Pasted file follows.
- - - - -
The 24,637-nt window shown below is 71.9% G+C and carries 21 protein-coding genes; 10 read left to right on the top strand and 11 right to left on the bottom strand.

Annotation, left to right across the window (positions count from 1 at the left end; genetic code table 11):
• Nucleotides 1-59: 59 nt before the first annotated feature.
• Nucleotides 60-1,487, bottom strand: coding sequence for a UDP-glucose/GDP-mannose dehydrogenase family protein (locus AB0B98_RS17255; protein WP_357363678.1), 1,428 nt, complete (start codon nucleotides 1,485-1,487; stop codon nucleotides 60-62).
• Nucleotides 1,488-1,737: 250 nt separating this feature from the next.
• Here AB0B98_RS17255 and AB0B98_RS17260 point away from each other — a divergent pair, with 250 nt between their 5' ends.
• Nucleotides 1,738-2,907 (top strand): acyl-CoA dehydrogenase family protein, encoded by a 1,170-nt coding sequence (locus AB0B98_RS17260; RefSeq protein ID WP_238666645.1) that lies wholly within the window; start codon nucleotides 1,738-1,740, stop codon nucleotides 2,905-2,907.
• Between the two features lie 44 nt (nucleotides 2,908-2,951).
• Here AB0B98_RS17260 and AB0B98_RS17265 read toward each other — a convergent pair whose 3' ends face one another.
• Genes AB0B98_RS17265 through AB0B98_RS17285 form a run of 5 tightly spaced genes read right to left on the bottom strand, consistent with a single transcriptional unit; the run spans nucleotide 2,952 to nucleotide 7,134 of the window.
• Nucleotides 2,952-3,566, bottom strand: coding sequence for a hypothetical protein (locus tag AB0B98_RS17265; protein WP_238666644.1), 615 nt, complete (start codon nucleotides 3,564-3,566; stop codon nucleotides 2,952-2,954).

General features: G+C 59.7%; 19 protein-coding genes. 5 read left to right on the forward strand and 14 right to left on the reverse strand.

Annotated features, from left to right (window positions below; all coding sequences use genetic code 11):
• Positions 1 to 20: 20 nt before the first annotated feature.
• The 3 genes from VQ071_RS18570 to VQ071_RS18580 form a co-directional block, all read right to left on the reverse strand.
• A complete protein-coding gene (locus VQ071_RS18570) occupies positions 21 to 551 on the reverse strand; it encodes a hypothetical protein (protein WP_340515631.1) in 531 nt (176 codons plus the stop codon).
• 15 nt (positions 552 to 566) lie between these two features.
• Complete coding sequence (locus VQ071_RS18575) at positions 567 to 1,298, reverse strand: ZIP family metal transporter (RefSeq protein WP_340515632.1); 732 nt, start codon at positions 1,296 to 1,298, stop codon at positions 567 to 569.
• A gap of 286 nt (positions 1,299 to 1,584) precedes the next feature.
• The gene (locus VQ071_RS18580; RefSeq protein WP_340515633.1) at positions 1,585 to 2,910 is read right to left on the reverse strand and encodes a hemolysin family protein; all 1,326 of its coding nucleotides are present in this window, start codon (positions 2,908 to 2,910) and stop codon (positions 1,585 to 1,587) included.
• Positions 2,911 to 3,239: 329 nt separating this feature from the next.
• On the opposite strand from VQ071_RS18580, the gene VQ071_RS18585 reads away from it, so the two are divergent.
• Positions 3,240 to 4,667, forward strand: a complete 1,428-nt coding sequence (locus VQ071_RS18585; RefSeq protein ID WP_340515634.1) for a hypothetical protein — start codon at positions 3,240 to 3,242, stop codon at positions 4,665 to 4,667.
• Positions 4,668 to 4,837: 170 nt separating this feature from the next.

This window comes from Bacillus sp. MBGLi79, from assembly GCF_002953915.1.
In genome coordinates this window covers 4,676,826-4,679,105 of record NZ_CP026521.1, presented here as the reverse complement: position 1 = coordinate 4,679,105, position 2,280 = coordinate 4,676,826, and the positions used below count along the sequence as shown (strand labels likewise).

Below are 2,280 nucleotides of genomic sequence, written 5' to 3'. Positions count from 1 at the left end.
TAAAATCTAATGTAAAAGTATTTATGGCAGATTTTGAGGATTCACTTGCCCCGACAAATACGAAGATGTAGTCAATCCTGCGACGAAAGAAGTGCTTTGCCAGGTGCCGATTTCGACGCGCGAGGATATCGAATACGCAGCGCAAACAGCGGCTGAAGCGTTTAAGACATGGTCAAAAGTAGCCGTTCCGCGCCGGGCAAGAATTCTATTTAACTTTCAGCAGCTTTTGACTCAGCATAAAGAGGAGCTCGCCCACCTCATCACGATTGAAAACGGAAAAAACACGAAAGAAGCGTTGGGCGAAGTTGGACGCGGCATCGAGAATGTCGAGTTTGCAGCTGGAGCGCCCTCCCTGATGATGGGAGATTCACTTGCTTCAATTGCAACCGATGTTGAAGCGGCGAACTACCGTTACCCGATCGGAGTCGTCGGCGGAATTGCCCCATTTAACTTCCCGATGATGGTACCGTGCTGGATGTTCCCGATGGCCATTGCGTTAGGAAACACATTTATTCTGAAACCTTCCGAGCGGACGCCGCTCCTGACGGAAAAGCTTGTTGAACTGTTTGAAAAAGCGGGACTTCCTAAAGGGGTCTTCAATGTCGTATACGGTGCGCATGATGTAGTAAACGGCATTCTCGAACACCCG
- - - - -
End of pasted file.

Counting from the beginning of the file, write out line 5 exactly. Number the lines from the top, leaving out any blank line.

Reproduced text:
• Nucleotides 1,488-1,737: 250 nt separating this feature from the next.